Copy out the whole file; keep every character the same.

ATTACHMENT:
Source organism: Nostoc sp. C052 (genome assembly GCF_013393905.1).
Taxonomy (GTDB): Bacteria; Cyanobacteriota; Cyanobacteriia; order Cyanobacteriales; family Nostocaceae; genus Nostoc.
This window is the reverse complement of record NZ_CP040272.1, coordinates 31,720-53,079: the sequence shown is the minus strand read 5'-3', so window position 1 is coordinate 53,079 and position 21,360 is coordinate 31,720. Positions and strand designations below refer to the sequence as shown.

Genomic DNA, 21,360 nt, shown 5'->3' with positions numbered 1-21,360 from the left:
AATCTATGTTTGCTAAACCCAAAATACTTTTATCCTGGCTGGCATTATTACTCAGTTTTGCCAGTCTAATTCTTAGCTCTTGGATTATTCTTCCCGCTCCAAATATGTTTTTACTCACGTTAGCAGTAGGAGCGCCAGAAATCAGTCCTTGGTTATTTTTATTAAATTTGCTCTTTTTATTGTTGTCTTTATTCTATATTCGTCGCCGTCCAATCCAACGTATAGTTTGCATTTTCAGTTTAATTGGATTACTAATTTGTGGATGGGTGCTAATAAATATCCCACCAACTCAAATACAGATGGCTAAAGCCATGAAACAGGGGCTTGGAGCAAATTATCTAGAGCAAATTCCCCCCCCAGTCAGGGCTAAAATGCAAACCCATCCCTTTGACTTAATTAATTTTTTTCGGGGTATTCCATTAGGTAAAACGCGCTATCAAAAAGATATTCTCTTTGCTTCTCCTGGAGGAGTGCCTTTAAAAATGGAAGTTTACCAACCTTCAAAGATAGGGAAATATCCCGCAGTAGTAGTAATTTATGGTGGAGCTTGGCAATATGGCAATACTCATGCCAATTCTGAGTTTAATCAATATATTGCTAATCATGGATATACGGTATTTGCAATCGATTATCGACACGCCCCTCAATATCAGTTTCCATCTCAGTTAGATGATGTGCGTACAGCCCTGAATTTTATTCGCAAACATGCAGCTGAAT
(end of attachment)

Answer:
Source organism: Nostoc sp. C052 (genome assembly GCF_013393905.1).
Taxonomy (GTDB): Bacteria; Cyanobacteriota; Cyanobacteriia; order Cyanobacteriales; family Nostocaceae; genus Nostoc.
This window is the reverse complement of record NZ_CP040272.1, coordinates 31,720-53,079: the sequence shown is the minus strand read 5'-3', so window position 1 is coordinate 53,079 and position 21,360 is coordinate 31,720. Positions and strand designations below refer to the sequence as shown.

Genomic DNA, 21,360 nt, shown 5'->3' with positions numbered 1-21,360 from the left:
AATCTATGTTTGCTAAACCCAAAATACTTTTATCCTGGCTGGCATTATTACTCAGTTTTGCCAGTCTAATTCTTAGCTCTTGGATTATTCTTCCCGCTCCAAATATGTTTTTACTCACGTTAGCAGTAGGAGCGCCAGAAATCAGTCCTTGGTTATTTTTATTAAATTTGCTCTTTTTATTGTTGTCTTTATTCTATATTCGTCGCCGTCCAATCCAACGTATAGTTTGCATTTTCAGTTTAATTGGATTACTAATTTGTGGATGGGTGCTAATAAATATCCCACCAACTCAAATACAGATGGCTAAAGCCATGAAACAGGGGCTTGGAGCAAATTATCTAGAGCAAATTCCCCCCCCAGTCAGGGCTAAAATGCAAACCCATCCCTTTGACTTAATTAATTTTTTTCGGGGTATTCCATTAGGTAAAACGCGCTATCAAAAAGATATTCTCTTTGCTTCTCCTGGAGGAGTGCCTTTAAAAATGGAAGTTTACCAACCTTCAAAGATAGGGAAATATCCCGCAGTAGTAGTAATTTATGGTGGAGCTTGGCAATATGGCAATACTCATGCCAATTCTGAGTTTAATCAATATATTGCTAATCATGGATATACGGTATTTGCAATCGATTATCGACACGCCCCTCAATATCAGTTTCCATCTCAGTTAGATGATGTGCGTACAGCCCTGAATTTTATTCGCAAACATGCAGCTGAAT